We like to use numbers to represent things in the natural world. I believe this is because we can manipulate, modify, and understand things when put into numbers. We grow up learning to count things in order to share toys, candy and turns in games. We use numbers every day. As character Charlie Eppes in the American crime drama television series NUMB3RS so eloquently states, “Math is nature’s language: its method of communicating directly with us. Everything is numbers.”
Many of you have probably heard of Pi day, March 14, because the date 3.14 matches the constant known as Pi, which is the ratio between the circumference and diameter of a circle. This week I thought about how other mathematical constants in our world get ignored. I figured, why not talk about some of the lesser known constants and pick one to celebrate.
For our new math celebration, I would like to recommend Bohr day, May 29. I know, now you are all wondering what is a Bohr? Well for those who are not into nuclear physics, or computational chemistry, it’s probably a real bore. However, to me it is fascinating.
|llustration by Stephen Lower, https://chem.libretexts.org|
Niels Henrik David Bohr, a Danish physicist, made foundational contributions to our understanding of the atomic structure of atoms. He received a Nobel Prize in Physics in 1992 for his work. He was best known for the development of the Bohr model of the atom. He proposed that energy levels of electrons were discrete, causing them to obtain stable orbits around the atomic nucleus, but they can jump from one orbit (or energy level) to another.
Bohr’s model is no longer the accepted atomic model, but the principles of his model remain completely valid, even his theoretical measurement of the Bohr radius (5.29 x 10E-11). This is the average distance of the electrons in Hydrogen from the nucleus. In the Bohr model proposed in 1913, it is stated that electrons only orbit at set distances from the nucleus, depending on their energy. In the simplest atom, hydrogen, a single electron orbits the nucleus and it smallest possible radius, with the lowest energy, has an orbital radius almost equal to the Bohr radius.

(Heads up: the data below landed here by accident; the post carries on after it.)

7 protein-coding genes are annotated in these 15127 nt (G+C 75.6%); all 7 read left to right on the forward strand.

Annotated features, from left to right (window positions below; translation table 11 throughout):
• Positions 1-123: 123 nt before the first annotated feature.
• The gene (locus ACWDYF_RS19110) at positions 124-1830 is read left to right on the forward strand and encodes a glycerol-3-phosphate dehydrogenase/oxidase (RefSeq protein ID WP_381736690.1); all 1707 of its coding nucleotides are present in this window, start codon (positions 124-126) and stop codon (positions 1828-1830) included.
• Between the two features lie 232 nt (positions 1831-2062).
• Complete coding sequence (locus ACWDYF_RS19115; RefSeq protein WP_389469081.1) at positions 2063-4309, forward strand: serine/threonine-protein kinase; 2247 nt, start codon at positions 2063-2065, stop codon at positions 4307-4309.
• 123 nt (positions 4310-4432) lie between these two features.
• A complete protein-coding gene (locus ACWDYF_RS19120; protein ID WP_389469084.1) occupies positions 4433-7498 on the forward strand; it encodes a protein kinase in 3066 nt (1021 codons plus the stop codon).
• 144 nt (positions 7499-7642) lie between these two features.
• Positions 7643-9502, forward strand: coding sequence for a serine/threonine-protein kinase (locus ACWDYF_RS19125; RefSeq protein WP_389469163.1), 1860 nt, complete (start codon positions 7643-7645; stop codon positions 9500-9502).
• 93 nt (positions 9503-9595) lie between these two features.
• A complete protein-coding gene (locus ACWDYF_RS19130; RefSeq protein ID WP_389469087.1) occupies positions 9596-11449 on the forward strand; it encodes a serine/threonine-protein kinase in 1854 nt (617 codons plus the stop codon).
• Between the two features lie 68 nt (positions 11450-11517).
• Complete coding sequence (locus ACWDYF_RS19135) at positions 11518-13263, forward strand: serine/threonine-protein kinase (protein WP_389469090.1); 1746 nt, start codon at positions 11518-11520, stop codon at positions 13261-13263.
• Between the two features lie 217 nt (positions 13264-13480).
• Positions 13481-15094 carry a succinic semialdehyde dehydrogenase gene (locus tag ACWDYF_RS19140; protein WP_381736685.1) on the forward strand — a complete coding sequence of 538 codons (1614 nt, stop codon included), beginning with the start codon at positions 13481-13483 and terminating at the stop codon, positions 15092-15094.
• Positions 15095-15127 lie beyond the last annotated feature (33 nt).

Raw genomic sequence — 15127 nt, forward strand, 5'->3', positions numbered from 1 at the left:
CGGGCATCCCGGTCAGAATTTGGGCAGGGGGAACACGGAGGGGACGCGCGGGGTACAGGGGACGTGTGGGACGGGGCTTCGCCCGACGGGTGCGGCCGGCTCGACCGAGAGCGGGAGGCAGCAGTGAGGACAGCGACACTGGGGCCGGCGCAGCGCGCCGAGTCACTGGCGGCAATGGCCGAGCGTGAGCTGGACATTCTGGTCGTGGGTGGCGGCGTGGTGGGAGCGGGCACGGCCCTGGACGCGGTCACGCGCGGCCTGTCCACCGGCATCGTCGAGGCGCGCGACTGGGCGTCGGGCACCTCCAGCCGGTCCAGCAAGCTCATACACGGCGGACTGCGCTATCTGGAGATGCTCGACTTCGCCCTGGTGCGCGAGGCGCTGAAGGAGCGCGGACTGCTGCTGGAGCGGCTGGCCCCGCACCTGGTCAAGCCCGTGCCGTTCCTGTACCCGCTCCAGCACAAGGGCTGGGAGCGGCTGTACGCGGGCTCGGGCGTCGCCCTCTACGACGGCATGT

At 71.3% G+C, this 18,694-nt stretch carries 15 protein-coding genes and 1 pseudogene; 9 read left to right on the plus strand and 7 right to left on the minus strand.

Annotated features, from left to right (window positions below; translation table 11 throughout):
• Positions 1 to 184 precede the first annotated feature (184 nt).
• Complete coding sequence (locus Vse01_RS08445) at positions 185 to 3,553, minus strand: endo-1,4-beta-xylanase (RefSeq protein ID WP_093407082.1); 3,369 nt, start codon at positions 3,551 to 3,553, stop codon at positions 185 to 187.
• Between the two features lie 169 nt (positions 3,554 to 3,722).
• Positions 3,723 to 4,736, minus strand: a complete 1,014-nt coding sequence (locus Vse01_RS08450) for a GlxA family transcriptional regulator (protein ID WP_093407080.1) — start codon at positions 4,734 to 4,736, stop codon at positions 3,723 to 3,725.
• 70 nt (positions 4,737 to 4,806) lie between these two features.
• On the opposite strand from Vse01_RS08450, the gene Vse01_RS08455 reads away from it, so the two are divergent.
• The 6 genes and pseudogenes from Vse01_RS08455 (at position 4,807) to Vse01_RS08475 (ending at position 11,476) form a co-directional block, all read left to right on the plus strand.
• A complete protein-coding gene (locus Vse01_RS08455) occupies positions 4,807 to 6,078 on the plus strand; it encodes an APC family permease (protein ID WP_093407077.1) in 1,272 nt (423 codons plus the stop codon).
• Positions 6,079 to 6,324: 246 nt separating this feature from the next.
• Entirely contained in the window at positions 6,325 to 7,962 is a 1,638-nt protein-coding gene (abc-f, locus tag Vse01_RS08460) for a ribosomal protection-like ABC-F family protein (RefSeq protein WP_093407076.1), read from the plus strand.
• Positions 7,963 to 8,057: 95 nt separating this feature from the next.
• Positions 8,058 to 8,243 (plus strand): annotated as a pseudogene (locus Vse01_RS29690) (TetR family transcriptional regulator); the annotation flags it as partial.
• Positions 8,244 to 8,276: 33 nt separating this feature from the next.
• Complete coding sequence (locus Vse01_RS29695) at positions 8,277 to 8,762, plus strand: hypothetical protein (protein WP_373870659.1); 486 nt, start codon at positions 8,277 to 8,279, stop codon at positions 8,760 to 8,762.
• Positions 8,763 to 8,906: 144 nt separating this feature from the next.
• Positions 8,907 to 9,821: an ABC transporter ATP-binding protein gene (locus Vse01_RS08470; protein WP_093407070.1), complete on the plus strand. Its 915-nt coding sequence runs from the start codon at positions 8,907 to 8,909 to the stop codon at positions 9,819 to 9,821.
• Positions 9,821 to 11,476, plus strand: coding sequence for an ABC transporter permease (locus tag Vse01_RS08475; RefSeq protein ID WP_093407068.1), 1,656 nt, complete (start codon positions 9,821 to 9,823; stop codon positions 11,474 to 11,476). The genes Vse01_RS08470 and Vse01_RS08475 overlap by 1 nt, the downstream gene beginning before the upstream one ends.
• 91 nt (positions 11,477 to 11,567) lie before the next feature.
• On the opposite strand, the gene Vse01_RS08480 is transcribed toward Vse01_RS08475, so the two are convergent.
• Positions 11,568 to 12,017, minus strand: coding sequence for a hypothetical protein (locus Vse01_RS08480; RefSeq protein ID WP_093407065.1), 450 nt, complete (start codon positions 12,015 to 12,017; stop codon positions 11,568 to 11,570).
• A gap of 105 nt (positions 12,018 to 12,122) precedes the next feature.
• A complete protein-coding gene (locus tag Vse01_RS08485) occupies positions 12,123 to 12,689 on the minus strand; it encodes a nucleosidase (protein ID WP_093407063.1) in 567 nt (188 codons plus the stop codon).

Although Bohr’s model is no longer in use, the Bohr radius remains very useful in atomic physics calculations, mostly because of its simple relationship to other fundamental constants. It is the unit of length in atomic units, just like we use, inches, feet, and miles to measure length; at the atomic level the Bohr radius is like the inch.
The Bohr radius is one of three units of length used in atomic physics, the other two being the Compton wavelength of the electron and the classical electron radius. The Bohr radius is calculated from the electron mass, Planck’s constant, and the electron charge. The Compton wavelength is built from the electron mass, Planck’s constant, and the speed of light. The classic electron radius is built from the electron mass, the speed of light, and the electron charge. Any of the three can be converted to the others by using the fine structure constant. Interestingly the Compton wavelength is about 20 times smaller than the Bohr radius, and the classical electron radius is about 1000 times smaller than the Compton wavelength.